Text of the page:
Opportunity others aren’t seeing?
The decision to pursue the Sinclair partnership has opened up what Kim sees as endless possibilities, though Sinclair posted a $3.2 billion loss in the third quarter of 2020 and is on the hook for $1.82 billion in rights fees, according to Awful Announcing. In addition, Sinclair’s RSNs aren’t available on the Dish Network, FuboTV, Hulu, and YouTube TV, meaning it is missing out on reaching huge swaths of potential viewers. But Awful Announcing points to Bally’s as a potential savior. And Kim’s company appears poised to play that role.
“Our combination of gaming and media is pretty unique,” Kim said. “DraftKings has a deal with ESPN and others, but I think think the closest parallel is PointsBet with NBC. But we went all in with one name. I think our approach is just a little more complete.”
“We’re going to try to blur the lines between watching sports and playing along with it. We have that singular ability to do that. I’m not talking about gambling — it could be chat windows, free-to-play games, trivia. … We just want to make viewing sports more engaging.”
Sinclair acquired nearly two dozen Fox Sports-branded RSNs from the Walt Disney Co. in 2019 for about $10 billion. Bally’s subsequently paid $88 million over a 10-year period for the naming rights, which went into effect just before the planned start of the 2020 Major League Baseball season. A handful of RSNs — Bally’s Sports Indiana, Bally’s Sports Detroit, Bally’s Sports Southeast (Tennessee, North Carolina), and Bally’s Sports Midwest (Illinois, Iowa) — are located in jurisdictions with robust sports betting markets.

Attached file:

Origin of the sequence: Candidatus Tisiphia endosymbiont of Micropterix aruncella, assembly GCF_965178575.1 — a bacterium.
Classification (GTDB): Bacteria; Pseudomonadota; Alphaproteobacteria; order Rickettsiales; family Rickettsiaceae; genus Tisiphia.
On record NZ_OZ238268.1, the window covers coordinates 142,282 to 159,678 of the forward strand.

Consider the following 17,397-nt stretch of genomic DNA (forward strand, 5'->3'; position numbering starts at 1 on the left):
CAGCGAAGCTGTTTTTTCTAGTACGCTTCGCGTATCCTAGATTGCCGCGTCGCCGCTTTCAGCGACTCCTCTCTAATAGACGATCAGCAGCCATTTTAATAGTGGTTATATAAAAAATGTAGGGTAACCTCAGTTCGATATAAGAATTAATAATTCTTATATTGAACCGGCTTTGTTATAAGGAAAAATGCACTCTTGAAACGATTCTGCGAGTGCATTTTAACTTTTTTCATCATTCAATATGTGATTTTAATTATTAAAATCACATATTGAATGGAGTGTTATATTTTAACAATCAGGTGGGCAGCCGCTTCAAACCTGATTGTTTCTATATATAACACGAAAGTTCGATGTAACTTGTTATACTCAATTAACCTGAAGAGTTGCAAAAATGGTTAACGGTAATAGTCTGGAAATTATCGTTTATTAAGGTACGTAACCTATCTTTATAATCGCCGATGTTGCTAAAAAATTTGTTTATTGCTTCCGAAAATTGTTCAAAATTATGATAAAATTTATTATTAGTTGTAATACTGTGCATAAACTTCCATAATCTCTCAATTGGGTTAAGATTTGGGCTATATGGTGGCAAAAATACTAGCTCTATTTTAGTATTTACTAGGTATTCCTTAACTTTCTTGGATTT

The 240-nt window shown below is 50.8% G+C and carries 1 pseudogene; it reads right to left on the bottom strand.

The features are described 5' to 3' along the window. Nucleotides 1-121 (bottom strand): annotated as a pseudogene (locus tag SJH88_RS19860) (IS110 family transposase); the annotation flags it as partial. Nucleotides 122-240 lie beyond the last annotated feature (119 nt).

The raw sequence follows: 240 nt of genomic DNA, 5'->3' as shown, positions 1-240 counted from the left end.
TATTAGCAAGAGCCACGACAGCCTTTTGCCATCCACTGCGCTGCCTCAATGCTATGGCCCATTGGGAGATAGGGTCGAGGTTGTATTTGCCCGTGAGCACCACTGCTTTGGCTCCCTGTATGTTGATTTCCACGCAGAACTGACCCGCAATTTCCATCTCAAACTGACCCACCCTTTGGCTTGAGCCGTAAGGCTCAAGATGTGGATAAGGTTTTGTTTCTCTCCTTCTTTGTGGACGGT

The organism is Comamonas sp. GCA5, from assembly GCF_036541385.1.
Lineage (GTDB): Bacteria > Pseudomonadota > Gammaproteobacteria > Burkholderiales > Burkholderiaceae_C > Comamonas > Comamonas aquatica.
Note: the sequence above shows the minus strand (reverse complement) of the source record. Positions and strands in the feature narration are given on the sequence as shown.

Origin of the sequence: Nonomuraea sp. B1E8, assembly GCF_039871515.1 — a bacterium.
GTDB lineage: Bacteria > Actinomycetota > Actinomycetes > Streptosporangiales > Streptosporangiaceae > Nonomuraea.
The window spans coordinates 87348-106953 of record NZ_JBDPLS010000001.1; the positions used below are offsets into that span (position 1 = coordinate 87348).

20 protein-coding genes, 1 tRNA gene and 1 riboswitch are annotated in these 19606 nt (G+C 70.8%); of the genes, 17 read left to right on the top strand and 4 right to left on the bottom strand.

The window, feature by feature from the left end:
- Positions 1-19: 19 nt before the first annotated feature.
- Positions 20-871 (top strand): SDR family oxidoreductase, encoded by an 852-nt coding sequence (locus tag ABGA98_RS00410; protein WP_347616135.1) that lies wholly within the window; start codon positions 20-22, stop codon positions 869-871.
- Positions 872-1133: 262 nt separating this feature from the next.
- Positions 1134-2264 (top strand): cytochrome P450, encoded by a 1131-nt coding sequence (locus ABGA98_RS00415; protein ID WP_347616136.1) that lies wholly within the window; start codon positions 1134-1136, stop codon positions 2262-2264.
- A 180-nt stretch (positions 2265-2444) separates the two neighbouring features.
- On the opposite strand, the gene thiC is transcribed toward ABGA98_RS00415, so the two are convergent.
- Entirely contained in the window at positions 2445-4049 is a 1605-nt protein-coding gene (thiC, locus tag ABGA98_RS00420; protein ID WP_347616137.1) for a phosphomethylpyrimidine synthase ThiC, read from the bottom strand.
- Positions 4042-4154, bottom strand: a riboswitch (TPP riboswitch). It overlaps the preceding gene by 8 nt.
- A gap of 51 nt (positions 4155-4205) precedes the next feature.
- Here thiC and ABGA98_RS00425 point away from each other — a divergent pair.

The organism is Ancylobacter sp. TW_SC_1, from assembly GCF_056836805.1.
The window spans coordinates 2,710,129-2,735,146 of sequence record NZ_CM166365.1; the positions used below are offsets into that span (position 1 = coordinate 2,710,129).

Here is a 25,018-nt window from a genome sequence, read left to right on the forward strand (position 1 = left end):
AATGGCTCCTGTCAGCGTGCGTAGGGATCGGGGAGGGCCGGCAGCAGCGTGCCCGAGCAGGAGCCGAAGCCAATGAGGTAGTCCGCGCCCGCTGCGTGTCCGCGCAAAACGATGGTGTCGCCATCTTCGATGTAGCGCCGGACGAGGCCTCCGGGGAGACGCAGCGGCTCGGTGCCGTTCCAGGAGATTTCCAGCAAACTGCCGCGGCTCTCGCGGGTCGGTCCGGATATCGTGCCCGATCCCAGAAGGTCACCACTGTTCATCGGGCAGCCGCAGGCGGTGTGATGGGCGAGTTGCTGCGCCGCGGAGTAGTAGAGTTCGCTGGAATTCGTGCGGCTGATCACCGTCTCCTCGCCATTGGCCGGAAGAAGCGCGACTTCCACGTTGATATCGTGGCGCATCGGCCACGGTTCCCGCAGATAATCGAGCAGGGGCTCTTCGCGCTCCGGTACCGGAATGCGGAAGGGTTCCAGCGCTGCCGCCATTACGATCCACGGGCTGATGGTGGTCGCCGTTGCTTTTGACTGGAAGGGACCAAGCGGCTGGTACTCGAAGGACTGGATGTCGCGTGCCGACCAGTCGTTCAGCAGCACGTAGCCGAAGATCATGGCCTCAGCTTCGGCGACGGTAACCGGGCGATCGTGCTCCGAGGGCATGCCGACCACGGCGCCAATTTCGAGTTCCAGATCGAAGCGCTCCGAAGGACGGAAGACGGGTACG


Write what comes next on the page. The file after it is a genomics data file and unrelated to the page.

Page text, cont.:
The test market for Bally’s plan will be Iowa, where Kim said Sinclair owns four TV stations and Bally’s has market access through a partnership with the Elite Grand Falls Casino Resort. While the Colorado launch was strictly about mobile sports betting — Sinclair has no properties in the state — both Iowa and Indiana offer the opportunity to begin experimenting.
“It will be an early market to test run to see what combination of assets we do use,” Kim said of Iowa. “And Indiana will be a huge push because it has the whole picture. … That’s a state where we’ll have more advantages on our side.”
The Tropicana Evansville deal went through just last week, and Sinclair owns a regional sports network there. Indiana is also twice as big at Iowa in terms of population and is home to one of the biggest-name college football teams in the nation, Notre Dame. Not to mention the NFL Indianapolis Colts and NBA Indianapolis Pacers.
The play to purchase regional sports networks has raised eyebrows in the industry.
“It’s not clear how the configuration [between the two companies] generates a top-tier sports betting operator,” said Eilers & Krejcik Gaming partner Chris Grove. Regional sports networks, Grove said, have not yet proven to be an “effective or efficient marketing channel.”
Upon the completion of the Bet.Works acquisition June 1, Bally’s created two operating divisions. One segment, Bally’s Interactive, will feature all of Bet.Works’ sports betting operations. Both Monkey Knife Fight and Sportcaller, a B2B free-to-play game provider, will operate under Bally’s Interactive. The other division, Bally’s Casinos, will include the company’s physical gaming and entertainment properties.
Bally’s is the only sports betting company to choose that pathway, while others, including theScore, which has its roots in cable television, chose to divest of similar assets. But Kim and Bally’s are walking to their own beat and believe they’ve created a unique opportunity that others don’t see.
“I feel like there’s a real potential to just run in our own lane here, an open field,” Kim said. “What we’re talking about — interactivity to watch and play — isn’t something that anyone else is doing.”
This article is a reprint from SportsHandle.com. To view the original story and comment, click here.